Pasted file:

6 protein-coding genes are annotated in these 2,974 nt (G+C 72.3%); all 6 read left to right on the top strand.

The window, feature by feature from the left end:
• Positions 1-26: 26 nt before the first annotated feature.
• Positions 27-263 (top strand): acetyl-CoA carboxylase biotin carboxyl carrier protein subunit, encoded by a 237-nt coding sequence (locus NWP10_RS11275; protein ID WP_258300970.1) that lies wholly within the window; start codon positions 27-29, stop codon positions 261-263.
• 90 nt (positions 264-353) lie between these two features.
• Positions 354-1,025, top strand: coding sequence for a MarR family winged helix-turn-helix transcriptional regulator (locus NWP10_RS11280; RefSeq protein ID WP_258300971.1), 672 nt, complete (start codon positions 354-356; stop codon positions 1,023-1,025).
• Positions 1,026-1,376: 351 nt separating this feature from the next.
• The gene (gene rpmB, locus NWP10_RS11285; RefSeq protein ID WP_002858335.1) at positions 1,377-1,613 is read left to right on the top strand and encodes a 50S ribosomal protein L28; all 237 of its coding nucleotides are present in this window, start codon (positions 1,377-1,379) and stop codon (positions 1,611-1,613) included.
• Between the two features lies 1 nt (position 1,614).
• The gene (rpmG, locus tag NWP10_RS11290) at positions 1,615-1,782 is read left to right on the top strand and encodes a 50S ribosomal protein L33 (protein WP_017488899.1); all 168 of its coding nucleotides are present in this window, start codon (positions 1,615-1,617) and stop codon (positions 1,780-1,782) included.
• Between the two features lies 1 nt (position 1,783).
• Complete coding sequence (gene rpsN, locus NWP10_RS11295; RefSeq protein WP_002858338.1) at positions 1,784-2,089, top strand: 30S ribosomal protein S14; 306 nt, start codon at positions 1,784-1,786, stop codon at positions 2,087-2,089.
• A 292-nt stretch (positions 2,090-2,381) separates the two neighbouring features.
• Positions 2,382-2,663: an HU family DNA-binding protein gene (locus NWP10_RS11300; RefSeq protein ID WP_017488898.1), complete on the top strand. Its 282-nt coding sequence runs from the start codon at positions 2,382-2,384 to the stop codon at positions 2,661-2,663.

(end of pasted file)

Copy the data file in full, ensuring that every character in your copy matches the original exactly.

6 protein-coding genes are annotated in these 2,974 nt (G+C 72.3%); all 6 read left to right on the top strand.

The window, feature by feature from the left end:
• Positions 1-26: 26 nt before the first annotated feature.
• Positions 27-263 (top strand): acetyl-CoA carboxylase biotin carboxyl carrier protein subunit, encoded by a 237-nt coding sequence (locus NWP10_RS11275; protein ID WP_258300970.1) that lies wholly within the window; start codon positions 27-29, stop codon positions 261-263.
• 90 nt (positions 264-353) lie between these two features.
• Positions 354-1,025, top strand: coding sequence for a MarR family winged helix-turn-helix transcriptional regulator (locus NWP10_RS11280; RefSeq protein ID WP_258300971.1), 672 nt, complete (start codon positions 354-356; stop codon positions 1,023-1,025).
• Positions 1,026-1,376: 351 nt separating this feature from the next.
• The gene (gene rpmB, locus NWP10_RS11285; RefSeq protein ID WP_002858335.1) at positions 1,377-1,613 is read left to right on the top strand and encodes a 50S ribosomal protein L28; all 237 of its coding nucleotides are present in this window, start codon (positions 1,377-1,379) and stop codon (positions 1,611-1,613) included.
• Between the two features lies 1 nt (position 1,614).
• The gene (rpmG, locus tag NWP10_RS11290) at positions 1,615-1,782 is read left to right on the top strand and encodes a 50S ribosomal protein L33 (protein WP_017488899.1); all 168 of its coding nucleotides are present in this window, start codon (positions 1,615-1,617) and stop codon (positions 1,780-1,782) included.
• Between the two features lies 1 nt (position 1,783).
• Complete coding sequence (gene rpsN, locus NWP10_RS11295; RefSeq protein WP_002858338.1) at positions 1,784-2,089, top strand: 30S ribosomal protein S14; 306 nt, start codon at positions 1,784-1,786, stop codon at positions 2,087-2,089.
• A 292-nt stretch (positions 2,090-2,381) separates the two neighbouring features.
• Positions 2,382-2,663: an HU family DNA-binding protein gene (locus NWP10_RS11300; RefSeq protein ID WP_017488898.1), complete on the top strand. Its 282-nt coding sequence runs from the start codon at positions 2,382-2,384 to the stop codon at positions 2,661-2,663.